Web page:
Strangulated Femoral Hernia with Perforated Jejunal Pseudo Diverticulum: a Case Report

Vito Ekasaputra


Introduction: Sixty percent of femoral hernias are characterized by incarceration and strangulation. Jejunal pseudo diverticulum are rare and usually asymptomatic. It may cause chronic obstruction of small bowel and can lead to an acute perforation.

Case presentation: An 85 – year – old woman presenting with 1 week history of generalized abdominal pain, with episodes of vomiting, fever, and history of 6 months of reponible femoral hernia and 2 weeks strangulated of femoral hernia. An abdominal X-ray displayed multiple dilated loops of the small bowel, coil spring sign and intra peritoneal free air. This  patient underwent a laparotomy and hernioraphy, which identified single perforated jejunal pseudo diverticulum 50 cm from ligamentum of treitz orally from strangulated of ileal on femoral hernia site, and associated fecal contamination. The management for this case was perforation repaired with diverticulectomy, simple closure, and extensive washout of intraperitoneal cavity. The non tension femoral hernia repair was performed with monofilament, macroporous MESH.

Conclusion: chronic intestinal obstruction caused by femoral hernia in the elderly can lead a performed of intestinal pseudo diverticulum and lead to significant morbidity and mortality. This could be suspected in those presenting with cramping abdominal pain and altered bowel habits.

Keywords: hernia, femoral, strangulated, pseudo diverticulum, perforated, management


hernia;femora;strangulated;pseudo diverticulum;perforated;management

Full Text:



Albert, J. G. (2012) ‘Interventional balloon-enteroscopy’, Journal of Interventional Gastroenterology, 2(1), pp. 42–50. doi: 10.4161/jig.20134.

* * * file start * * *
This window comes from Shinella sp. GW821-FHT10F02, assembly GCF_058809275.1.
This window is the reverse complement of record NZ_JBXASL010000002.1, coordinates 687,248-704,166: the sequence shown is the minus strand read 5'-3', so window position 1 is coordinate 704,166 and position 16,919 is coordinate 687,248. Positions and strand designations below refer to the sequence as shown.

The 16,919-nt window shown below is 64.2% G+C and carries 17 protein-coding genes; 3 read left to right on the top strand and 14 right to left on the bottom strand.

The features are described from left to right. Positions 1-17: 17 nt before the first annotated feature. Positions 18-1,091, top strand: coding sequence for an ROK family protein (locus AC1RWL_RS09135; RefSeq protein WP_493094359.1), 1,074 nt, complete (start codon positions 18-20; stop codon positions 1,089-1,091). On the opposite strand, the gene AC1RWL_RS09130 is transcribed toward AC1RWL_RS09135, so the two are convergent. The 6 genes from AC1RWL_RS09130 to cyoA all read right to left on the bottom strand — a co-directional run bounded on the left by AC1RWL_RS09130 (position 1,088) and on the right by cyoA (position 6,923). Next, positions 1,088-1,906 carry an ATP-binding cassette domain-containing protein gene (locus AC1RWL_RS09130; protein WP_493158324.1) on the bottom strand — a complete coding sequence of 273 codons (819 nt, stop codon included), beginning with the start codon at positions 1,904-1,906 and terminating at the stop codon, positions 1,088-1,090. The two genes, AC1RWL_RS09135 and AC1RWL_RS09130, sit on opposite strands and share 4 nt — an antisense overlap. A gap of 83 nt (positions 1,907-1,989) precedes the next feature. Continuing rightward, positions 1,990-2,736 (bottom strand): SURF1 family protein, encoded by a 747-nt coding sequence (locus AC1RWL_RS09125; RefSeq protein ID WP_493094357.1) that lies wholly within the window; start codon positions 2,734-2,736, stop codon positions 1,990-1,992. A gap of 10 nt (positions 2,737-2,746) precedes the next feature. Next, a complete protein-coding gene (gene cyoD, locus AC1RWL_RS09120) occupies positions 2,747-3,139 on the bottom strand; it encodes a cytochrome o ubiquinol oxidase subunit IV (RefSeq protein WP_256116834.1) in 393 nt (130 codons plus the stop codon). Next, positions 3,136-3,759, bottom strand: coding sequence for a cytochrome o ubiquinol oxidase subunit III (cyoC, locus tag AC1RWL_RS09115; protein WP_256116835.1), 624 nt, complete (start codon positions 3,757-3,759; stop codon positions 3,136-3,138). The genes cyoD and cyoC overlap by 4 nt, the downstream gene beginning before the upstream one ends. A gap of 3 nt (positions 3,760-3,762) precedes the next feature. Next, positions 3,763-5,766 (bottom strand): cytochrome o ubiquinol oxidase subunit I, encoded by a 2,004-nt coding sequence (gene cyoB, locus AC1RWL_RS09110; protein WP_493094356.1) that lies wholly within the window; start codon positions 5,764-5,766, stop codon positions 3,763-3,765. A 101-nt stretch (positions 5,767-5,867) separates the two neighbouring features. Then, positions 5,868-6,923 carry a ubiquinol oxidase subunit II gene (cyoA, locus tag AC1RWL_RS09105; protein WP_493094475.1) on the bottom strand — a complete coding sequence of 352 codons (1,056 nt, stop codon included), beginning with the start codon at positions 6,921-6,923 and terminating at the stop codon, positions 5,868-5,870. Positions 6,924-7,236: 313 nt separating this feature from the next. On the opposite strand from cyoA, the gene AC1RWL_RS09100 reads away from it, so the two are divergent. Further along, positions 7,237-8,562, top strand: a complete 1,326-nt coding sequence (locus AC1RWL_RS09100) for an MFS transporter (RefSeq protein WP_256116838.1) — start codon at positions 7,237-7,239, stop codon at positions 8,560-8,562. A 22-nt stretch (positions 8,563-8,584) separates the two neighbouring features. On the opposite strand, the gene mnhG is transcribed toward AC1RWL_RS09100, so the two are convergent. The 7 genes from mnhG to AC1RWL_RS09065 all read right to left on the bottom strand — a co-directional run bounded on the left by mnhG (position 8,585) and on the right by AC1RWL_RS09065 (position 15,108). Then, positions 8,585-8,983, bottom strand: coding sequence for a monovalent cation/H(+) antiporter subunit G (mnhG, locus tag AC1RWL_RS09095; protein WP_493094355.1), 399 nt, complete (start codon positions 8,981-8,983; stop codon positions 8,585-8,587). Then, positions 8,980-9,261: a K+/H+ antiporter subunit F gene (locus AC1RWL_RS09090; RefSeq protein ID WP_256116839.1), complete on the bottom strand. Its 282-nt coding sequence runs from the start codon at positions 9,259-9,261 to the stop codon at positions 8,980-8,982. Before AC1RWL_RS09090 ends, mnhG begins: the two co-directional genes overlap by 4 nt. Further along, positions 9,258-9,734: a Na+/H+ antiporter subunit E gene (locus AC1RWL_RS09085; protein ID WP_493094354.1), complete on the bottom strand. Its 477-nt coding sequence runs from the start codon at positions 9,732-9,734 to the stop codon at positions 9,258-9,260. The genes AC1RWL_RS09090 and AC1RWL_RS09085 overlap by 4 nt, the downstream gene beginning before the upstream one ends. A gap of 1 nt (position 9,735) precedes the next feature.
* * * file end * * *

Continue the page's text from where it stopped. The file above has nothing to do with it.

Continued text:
Ejaz, S., Vikram, R. and Stroehlein, J. R. (2017) ‘Non-Meckel Small Intestine Diverticulitis’, Case Reports in Gastroenterology, 11(2), pp. 462–472. doi: 10.1159/000475747.

Harbi, H. et al. (2017) ‘Jejunal diverticulitis. Review and treatment algorithm’, Presse Medicale. Elsevier Masson SAS, 46(12P1), pp. 1139–1143. doi: 10.1016/j.lpm.2017.08.009.

Kassir, R. et al. (2015) ‘Jejuno-ileal diverticulitis: Etiopathogenicity, diagnosis and management’, International Journal of Surgery Case Reports. Elsevier Ltd, 10, pp. 151–153. doi: 10.1016/j.ijscr.2015.03.044.

Levack, M. M., Madariaga, M. L. and Kaafarani, H. M. A. (2014) ‘Non-operative successful management of a perforated small bowel diverticulum’, World Journal of Gastroenterology, 20(48), pp. 18477–18479. doi: 10.3748/wjg.v20.i48.18477.

Liu, K. T. and Wu, Y. H. (2017) ‘Spontaneous perforation of Meckel diverticulum’, Medicine (United States), 96(52), pp. 3–4. doi: 10.1097/MD.0000000000009506.

Peraneau, W. H. and S., D. (2013) Appendix, Meckel’s, and other small bowel diverticula. Maingot’s Abdominal operation. 12th edn. USA: Mc Graw Hill.

Transue, D. L. et al. (2016) ‘Small bowel diverticulitis: an imaging review of an uncommon entity’, Journal of American Society of Emergency Radiology. Emergency Radiology, 24(2), pp. 195–205. doi: 10.1007/s10140-016-1448-4.


Article Metrics

Metrics Loading ...

Metrics powered by PLOS ALM


  • There are currently no refbacks.

Copyright (c) 2018 Sains Medika: Jurnal Kedokteran dan Kesehatan

Creative Commons License
This work is licensed under a Creative Commons Attribution 4.0 International License.

Creative Commons License

This work is licensed under a Creative Commons Attribution 4.0 International License.
Based on a work at

stats View My Stats.